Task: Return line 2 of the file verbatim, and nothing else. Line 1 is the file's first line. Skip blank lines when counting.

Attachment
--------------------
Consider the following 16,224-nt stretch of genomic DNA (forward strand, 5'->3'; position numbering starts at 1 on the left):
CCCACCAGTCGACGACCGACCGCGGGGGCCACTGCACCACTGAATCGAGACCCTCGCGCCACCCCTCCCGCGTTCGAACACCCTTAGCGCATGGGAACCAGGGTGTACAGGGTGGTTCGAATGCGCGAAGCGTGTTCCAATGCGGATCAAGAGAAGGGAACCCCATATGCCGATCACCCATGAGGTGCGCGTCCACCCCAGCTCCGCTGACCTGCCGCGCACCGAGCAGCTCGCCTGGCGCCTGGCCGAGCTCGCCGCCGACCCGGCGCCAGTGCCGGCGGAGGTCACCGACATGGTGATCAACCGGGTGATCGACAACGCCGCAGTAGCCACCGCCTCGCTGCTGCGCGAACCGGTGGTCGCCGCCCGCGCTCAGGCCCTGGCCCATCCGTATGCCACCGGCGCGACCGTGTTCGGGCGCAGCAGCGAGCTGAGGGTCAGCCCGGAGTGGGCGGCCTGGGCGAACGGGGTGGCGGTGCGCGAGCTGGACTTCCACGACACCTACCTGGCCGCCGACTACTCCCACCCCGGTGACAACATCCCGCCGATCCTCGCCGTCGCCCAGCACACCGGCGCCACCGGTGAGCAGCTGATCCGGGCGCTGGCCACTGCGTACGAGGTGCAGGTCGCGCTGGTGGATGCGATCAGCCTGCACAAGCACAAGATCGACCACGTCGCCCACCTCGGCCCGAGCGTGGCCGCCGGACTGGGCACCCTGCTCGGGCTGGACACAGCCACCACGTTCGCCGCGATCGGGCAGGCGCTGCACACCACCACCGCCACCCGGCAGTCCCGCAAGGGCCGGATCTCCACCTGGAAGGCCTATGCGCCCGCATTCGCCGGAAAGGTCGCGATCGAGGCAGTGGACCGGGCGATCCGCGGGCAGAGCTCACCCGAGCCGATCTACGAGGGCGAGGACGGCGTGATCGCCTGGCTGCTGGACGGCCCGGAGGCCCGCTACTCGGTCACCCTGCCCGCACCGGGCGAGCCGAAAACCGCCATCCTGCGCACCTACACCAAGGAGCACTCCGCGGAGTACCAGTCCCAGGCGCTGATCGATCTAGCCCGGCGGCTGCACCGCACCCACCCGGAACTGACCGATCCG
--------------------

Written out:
CCCACCAGTCGACGACCGACCGCGGGGGCCACTGCACCACTGAATCGAGACCCTCGCGCCACCCCTCCCGCGTTCGAACACCCTTAGCGCATGGGAACCAGGGTGTACAGGGTGGTTCGAATGCGCGAAGCGTGTTCCAATGCGGATCAAGAGAAGGGAACCCCATATGCCGATCACCCATGAGGTGCGCGTCCACCCCAGCTCCGCTGACCTGCCGCGCACCGAGCAGCTCGCCTGGCGCCTGGCCGAGCTCGCCGCCGACCCGGCGCCAGTGCCGGCGGAGGTCACCGACATGGTGATCAACCGGGTGATCGACAACGCCGCAGTAGCCACCGCCTCGCTGCTGCGCGAACCGGTGGTCGCCGCCCGCGCTCAGGCCCTGGCCCATCCGTATGCCACCGGCGCGACCGTGTTCGGGCGCAGCAGCGAGCTGAGGGTCAGCCCGGAGTGGGCGGCCTGGGCGAACGGGGTGGCGGTGCGCGAGCTGGACTTCCACGACACCTACCTGGCCGCCGACTACTCCCACCCCGGTGACAACATCCCGCCGATCCTCGCCGTCGCCCAGCACACCGGCGCCACCGGTGAGCAGCTGATCCGGGCGCTGGCCACTGCGTACGAGGTGCAGGTCGCGCTGGTGGATGCGATCAGCCTGCACAAGCACAAGATCGACCACGTCGCCCACCTCGGCCCGAGCGTGGCCGCCGGACTGGGCACCCTGCTCGGGCTGGACACAGCCACCACGTTCGCCGCGATCGGGCAGGCGCTGCACACCACCACCGCCACCCGGCAGTCCCGCAAGGGCCGGATCTCCACCTGGAAGGCCTATGCGCCCGCATTCGCCGGAAAGGTCGCGATCGAGGCAGTGGACCGGGCGATCCGCGGGCAGAGCTCACCCGAGCCGATCTACGAGGGCGAGGACGGCGTGATCGCCTGGCTGCTGGACGGCCCGGAGGCCCGCTACTCGGTCACCCTGCCCGCACCGGGCGAGCCGAAAACCGCCATCCTGCGCACCTACACCAAGGAGCACTCCGCGGAGTACCAGTCCCAGGCGCTGATCGATCTAGCCCGGCGGCTGCACCGCACCCACCCGGAACTGACCGATCCG